The Waiteti River, which Ngāti Ngararanui hopes will not be affected Photo /Herewini Waikato
The Ministry of Housing and Urban Development is aiming to build 350 new homes in Ngongotaha, Rotorua, as a solution to housing stress and related community impacts.
However, local hapū Ngāti Ngararanui of Ngāti Whakaue Te Arawa is concerned that water infrastructure from these homes will affect their ancestral stream Waiteti.
At the second public meeting held at the Ngongotaha Community Hall more than 500 people attended, sharing their concerns and uncertainty over whether to support such a building development.
Marcus Jacobson from developer Watchman Residential, which is designing and working on consents. said they wanted to talk about where they were with the process in terms of working with the flood modelling.
“This really just informs what the design is going to be, so we still are early in that process,” he said.
Among the boisterous audience seeking to get a chance to ask questions was Guy Ngatai of Ngāti Ngararanui Hapū Trust, who raised concerns about the three-water infrastructure models these houses would follow and what stress they would put on his awa, Waiteti, which is next to the chosen site of the build at 31 Ngongotaha road on 15.9 hectares of land.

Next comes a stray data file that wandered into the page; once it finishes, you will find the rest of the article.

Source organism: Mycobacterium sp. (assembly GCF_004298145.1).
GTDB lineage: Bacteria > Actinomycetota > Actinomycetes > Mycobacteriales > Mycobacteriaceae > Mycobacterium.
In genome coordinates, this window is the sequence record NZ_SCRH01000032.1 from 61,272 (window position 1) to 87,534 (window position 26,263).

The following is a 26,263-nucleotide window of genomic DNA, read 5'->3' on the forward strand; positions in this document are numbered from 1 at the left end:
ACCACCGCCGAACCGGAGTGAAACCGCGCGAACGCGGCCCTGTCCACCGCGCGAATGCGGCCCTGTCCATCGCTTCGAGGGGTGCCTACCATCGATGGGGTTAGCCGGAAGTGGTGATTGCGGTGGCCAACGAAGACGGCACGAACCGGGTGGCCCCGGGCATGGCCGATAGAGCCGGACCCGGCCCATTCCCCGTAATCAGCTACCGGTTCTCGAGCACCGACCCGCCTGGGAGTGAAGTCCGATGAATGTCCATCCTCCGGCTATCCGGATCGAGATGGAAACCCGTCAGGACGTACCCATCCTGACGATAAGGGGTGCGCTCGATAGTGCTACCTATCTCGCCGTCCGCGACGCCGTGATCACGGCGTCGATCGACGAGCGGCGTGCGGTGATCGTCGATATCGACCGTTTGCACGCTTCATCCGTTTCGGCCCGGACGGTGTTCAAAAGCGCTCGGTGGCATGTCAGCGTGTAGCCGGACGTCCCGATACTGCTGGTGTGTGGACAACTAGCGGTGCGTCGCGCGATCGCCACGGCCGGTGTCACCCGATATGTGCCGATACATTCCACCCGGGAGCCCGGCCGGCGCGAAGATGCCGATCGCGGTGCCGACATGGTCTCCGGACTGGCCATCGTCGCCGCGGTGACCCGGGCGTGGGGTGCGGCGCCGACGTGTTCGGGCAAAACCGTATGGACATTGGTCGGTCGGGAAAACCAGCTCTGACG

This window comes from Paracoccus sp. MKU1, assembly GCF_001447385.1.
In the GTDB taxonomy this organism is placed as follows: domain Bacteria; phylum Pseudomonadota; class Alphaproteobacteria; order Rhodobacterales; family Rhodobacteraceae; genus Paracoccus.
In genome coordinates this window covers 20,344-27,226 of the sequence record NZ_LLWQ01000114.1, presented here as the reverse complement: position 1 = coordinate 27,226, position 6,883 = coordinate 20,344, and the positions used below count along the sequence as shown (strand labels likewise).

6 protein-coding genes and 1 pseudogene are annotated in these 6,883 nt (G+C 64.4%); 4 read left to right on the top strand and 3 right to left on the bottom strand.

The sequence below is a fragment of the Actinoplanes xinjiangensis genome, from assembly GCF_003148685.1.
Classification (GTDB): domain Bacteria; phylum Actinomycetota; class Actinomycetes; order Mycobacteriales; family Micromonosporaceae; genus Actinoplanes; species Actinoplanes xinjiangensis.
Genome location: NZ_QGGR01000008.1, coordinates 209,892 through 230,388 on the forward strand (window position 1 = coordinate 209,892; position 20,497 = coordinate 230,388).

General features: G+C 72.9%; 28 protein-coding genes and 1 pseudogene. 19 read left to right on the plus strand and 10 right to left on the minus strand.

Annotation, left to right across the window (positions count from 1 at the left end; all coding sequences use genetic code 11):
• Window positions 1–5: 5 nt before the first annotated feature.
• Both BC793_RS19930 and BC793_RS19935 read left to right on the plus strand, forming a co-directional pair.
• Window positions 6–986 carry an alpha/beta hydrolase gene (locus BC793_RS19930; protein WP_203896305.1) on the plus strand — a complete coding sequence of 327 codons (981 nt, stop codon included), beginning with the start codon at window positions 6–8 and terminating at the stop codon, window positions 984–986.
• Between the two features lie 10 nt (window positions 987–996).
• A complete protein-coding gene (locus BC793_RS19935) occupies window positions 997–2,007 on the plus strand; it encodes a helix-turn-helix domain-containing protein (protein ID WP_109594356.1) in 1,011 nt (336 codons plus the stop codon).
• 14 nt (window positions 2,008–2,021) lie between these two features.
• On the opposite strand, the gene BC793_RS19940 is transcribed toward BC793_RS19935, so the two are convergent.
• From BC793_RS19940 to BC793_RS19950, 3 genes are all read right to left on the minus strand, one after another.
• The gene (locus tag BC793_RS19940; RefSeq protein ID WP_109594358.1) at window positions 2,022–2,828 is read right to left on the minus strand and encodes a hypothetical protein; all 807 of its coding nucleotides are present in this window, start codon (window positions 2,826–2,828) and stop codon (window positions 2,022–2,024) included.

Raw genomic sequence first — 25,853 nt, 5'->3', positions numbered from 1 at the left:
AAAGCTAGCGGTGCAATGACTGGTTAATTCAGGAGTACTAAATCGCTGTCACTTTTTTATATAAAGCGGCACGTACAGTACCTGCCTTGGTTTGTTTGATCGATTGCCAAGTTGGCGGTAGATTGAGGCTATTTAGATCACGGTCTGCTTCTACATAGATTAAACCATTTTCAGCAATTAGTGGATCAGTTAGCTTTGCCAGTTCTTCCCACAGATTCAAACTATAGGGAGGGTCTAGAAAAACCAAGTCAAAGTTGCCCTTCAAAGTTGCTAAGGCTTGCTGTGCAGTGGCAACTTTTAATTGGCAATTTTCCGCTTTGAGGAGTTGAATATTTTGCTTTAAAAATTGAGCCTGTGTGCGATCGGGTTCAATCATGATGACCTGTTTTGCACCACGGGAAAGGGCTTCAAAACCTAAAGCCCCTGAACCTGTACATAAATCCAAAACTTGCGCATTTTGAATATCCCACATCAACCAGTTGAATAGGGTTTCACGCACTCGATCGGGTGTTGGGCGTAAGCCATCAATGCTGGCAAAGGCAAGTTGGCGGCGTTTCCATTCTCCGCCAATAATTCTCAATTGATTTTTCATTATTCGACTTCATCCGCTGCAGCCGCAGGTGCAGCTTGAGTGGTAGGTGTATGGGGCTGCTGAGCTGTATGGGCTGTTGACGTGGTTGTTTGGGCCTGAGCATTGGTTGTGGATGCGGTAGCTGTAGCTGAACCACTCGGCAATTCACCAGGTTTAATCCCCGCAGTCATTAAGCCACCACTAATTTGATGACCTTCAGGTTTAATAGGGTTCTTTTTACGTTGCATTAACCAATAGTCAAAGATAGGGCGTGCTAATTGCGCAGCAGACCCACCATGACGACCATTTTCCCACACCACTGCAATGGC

‘Bringing city problems’
“We do not agree because these are floodplains, the land is sacred and it is being built next to our river,” Ngatai said.
He said there were five sacred sites where the build would take place, and three sacred treasures of Ihenga, a Te Arawa ancestor, in the Waiteti stream.
“We don’t have a problem helping with housing shortages but, if it’s about building for those who are homeless, we don’t have that issue. They never came to us and asked ‘do our people need housing support?’ We are okay. But they are bringing problems from the city and other areas to us,” Ngatai said.
Where the housing development will go Photo / Herewini Waikato
Not on the floodplains - developer
Close to 60% at the meeting raised their hands objecting to the plans to build on these lands because they would be building on floodplains.
However, Jacobson was adamant this was not the case.
“We are not building on the floodplains. We are designing to build around those floodplains and, where it may encroach into those floodplains, we will build them up so they don’t become floodplains,” he said.
Consent plans have yet to be worked through with the Bay of Plenty Regional Council and others before any builds can start. More discussions between all parties in small focus groups are soon to take place.